Over the last few months, I’ve been working (part time) on a project with the incredibly talented designer Adam Ho, of Zendesk. Dubbed the Graphic Design Archive, it explores 3 key moments in graphic design history to answer the question: when we’re designing for the future, what can we pull from the past?
In this post, I’ll cover the why behind the project, but I don’t want to hold you back from checking it out now:
So often, the world of tech can feel like a constant, cyclical rehashing of things we’ve seen before. Borders sharpen, become right angles, then round out again. Gradients wax and wane, going in and out of vogue like the color stops they traverse. Brands converge on sans serifs as the mark of friendliness, break the mold with a bold serif or two, then slink back to the safety of familiar geometries with almost whiplash-inducing speed.
And it all seems to happen almost in isolation, veiled in the myths of disruption and innovation that are already wearing on the people — the “users” — we create for.
As if medieval calligraphers hadn’t plotted out the geometries of the page centuries ago. As if leather-clad and mohawked kids hadn’t turned Xerox machines and Xacto knives into tools of creation far less precise, but just as expressive as Photoshop, Sketch, or Figma — if not more so. As if the grid and the dream of universal communication that guide modern design work hadn’t been championed, explored, and ultimately broken by the Swiss designers whose work still adorns the United States’ national parks, classic book series, and more logos than you can wave your money at.
These days, you see references to design’s power to shape politics, discourse, and culture everywhere. But all too often, that narrative is founded on vague presumptions and idealistic fantasies. Design gets credit for wins as inspiring as Alexandria Ocasio-Cortez’ triumphant Senate campaign — and the blame, if indirectly, for the prevalence of “negative behavior” (their word) on Twitter.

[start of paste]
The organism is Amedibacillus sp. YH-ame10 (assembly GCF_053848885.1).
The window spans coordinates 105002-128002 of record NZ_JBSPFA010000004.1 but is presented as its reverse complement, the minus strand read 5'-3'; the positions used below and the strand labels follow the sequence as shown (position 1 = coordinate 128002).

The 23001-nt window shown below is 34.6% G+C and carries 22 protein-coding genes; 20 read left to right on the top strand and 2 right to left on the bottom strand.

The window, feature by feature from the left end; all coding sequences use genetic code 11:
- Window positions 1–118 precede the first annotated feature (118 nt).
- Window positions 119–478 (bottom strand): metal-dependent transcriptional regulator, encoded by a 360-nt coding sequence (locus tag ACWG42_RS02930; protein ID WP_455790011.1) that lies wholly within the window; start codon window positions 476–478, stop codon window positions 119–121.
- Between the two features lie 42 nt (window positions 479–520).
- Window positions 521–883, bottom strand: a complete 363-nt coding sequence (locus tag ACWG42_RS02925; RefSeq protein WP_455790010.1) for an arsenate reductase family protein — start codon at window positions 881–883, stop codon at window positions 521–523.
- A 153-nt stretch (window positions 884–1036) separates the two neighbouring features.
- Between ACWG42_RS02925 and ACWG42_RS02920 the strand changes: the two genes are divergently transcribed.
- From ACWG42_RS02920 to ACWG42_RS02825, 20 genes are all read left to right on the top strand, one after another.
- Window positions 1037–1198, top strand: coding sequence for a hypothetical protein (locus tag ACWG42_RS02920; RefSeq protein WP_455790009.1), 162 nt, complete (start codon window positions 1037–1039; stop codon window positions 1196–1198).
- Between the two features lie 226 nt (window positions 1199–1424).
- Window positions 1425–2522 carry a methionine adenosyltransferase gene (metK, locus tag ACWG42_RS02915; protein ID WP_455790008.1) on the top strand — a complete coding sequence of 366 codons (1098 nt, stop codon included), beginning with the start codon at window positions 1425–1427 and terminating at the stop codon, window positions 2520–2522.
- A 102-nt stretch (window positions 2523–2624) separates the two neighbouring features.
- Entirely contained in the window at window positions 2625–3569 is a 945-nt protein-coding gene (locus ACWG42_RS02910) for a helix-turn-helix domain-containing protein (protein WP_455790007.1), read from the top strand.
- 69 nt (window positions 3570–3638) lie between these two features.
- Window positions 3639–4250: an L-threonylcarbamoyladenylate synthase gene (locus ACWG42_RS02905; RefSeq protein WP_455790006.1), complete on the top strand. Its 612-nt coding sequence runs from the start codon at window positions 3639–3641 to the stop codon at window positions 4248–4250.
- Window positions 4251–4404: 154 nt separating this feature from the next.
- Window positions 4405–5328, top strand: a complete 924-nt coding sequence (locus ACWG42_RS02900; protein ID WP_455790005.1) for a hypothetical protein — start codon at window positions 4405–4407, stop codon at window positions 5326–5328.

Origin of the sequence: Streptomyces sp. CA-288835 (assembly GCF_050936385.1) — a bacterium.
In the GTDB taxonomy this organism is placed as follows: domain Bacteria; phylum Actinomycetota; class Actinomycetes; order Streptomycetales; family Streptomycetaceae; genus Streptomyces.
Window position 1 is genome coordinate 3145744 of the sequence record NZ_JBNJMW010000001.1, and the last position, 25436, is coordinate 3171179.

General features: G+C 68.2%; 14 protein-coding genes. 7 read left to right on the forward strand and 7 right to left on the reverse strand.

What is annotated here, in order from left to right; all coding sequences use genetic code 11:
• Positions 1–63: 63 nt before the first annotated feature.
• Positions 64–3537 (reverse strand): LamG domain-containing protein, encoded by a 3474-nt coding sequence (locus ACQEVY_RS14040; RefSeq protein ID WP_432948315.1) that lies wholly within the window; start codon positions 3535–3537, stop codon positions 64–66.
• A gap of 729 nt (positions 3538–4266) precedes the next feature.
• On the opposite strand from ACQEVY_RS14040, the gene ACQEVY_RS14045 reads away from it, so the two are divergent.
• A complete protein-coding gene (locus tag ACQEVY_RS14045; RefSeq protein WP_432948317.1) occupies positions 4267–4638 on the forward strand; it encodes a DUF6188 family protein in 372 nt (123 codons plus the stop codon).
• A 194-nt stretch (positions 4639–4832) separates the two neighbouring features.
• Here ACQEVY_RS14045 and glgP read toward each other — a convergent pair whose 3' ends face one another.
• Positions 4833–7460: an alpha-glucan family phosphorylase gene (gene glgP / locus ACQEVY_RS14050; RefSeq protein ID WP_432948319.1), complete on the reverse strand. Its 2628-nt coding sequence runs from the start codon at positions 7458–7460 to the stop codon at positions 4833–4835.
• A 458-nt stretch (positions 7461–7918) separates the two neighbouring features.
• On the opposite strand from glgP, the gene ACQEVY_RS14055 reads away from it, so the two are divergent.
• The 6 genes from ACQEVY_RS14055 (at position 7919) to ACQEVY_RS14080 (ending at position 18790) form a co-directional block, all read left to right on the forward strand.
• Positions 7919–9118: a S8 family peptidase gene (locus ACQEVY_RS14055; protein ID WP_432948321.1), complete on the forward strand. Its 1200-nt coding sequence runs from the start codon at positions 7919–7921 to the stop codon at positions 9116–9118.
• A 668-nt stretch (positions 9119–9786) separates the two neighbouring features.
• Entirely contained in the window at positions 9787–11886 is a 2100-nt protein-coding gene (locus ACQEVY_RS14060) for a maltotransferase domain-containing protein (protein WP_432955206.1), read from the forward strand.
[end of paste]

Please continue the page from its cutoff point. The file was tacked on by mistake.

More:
And yet, when we cast our eyes back over the centuries — and when we loosen our definitions of who a designer is — we find no shortage of powerful examples:
The monks of Ireland, whose scriptoria not only produced some of the world’s most beautiful books, but also preserved many of the classical manuscripts that keep names like Plato, Aristotle, and Socrates on our minds and tongues to this day
The riot grrls, whose powerful manifestos — typewritten, Xeroxed, and hand-bound — brought feminism out of academia and rose-tinted visions of 60s rebellion and into the hands of young women everywhere, and played a vital role in a publishing revolution predating LiveJournal, Blogger, and Typepad by a good two decades
The educators and typesetters of the International Typographic Style, who, in the wake of a propaganda-drenched World War, aspired to “represent information objectively, free from the influence of associated meaning” — a dream that still haunts us in a world struggling to determine how to think of “the media” that we all now play a part in (via Twitter, comments sections, and online forums)
So, when I presented the idea for the Graphic Design Archive to the team, this question was foremost on my mind:
What might we design if — instead of looking around at what our peers are doing for inspiration, instead of another roundup of slick new interactions and animations (which we also do, for the record) — we looked to seminal moments in graphic design’s history and considered what these moments had to show us?